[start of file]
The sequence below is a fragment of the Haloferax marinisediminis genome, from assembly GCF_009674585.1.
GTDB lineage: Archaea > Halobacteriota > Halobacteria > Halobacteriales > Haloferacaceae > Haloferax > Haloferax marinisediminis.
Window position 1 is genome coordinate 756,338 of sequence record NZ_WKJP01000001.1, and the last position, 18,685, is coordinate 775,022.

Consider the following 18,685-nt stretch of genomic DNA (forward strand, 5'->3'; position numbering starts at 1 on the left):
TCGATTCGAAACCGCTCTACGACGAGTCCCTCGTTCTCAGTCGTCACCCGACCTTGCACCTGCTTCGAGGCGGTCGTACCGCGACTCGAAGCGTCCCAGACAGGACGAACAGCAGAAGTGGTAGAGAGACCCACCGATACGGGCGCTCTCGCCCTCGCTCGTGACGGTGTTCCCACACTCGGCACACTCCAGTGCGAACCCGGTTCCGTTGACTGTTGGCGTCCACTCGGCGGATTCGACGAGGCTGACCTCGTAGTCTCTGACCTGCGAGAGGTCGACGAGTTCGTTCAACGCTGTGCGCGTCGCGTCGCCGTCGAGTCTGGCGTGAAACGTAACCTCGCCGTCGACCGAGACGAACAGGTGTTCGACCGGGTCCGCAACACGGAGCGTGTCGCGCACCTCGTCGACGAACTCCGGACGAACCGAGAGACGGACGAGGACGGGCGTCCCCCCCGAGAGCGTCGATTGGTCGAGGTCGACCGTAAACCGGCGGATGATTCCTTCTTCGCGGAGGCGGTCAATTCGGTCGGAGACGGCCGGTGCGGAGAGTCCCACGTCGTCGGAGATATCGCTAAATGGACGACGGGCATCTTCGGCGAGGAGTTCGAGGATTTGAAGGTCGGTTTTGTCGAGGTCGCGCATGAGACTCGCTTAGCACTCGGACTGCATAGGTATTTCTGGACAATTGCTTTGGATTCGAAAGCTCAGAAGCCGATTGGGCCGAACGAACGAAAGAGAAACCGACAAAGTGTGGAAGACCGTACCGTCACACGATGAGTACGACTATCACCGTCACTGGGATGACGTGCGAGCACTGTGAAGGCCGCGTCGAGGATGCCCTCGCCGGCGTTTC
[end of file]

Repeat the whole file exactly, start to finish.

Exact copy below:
The sequence below is a fragment of the Haloferax marinisediminis genome, from assembly GCF_009674585.1.
GTDB lineage: Archaea > Halobacteriota > Halobacteria > Halobacteriales > Haloferacaceae > Haloferax > Haloferax marinisediminis.
Window position 1 is genome coordinate 756,338 of sequence record NZ_WKJP01000001.1, and the last position, 18,685, is coordinate 775,022.

Consider the following 18,685-nt stretch of genomic DNA (forward strand, 5'->3'; position numbering starts at 1 on the left):
TCGATTCGAAACCGCTCTACGACGAGTCCCTCGTTCTCAGTCGTCACCCGACCTTGCACCTGCTTCGAGGCGGTCGTACCGCGACTCGAAGCGTCCCAGACAGGACGAACAGCAGAAGTGGTAGAGAGACCCACCGATACGGGCGCTCTCGCCCTCGCTCGTGACGGTGTTCCCACACTCGGCACACTCCAGTGCGAACCCGGTTCCGTTGACTGTTGGCGTCCACTCGGCGGATTCGACGAGGCTGACCTCGTAGTCTCTGACCTGCGAGAGGTCGACGAGTTCGTTCAACGCTGTGCGCGTCGCGTCGCCGTCGAGTCTGGCGTGAAACGTAACCTCGCCGTCGACCGAGACGAACAGGTGTTCGACCGGGTCCGCAACACGGAGCGTGTCGCGCACCTCGTCGACGAACTCCGGACGAACCGAGAGACGGACGAGGACGGGCGTCCCCCCCGAGAGCGTCGATTGGTCGAGGTCGACCGTAAACCGGCGGATGATTCCTTCTTCGCGGAGGCGGTCAATTCGGTCGGAGACGGCCGGTGCGGAGAGTCCCACGTCGTCGGAGATATCGCTAAATGGACGACGGGCATCTTCGGCGAGGAGTTCGAGGATTTGAAGGTCGGTTTTGTCGAGGTCGCGCATGAGACTCGCTTAGCACTCGGACTGCATAGGTATTTCTGGACAATTGCTTTGGATTCGAAAGCTCAGAAGCCGATTGGGCCGAACGAACGAAAGAGAAACCGACAAAGTGTGGAAGACCGTACCGTCACACGATGAGTACGACTATCACCGTCACTGGGATGACGTGCGAGCACTGTGAAGGCCGCGTCGAGGATGCCCTCGCCGGCGTTTC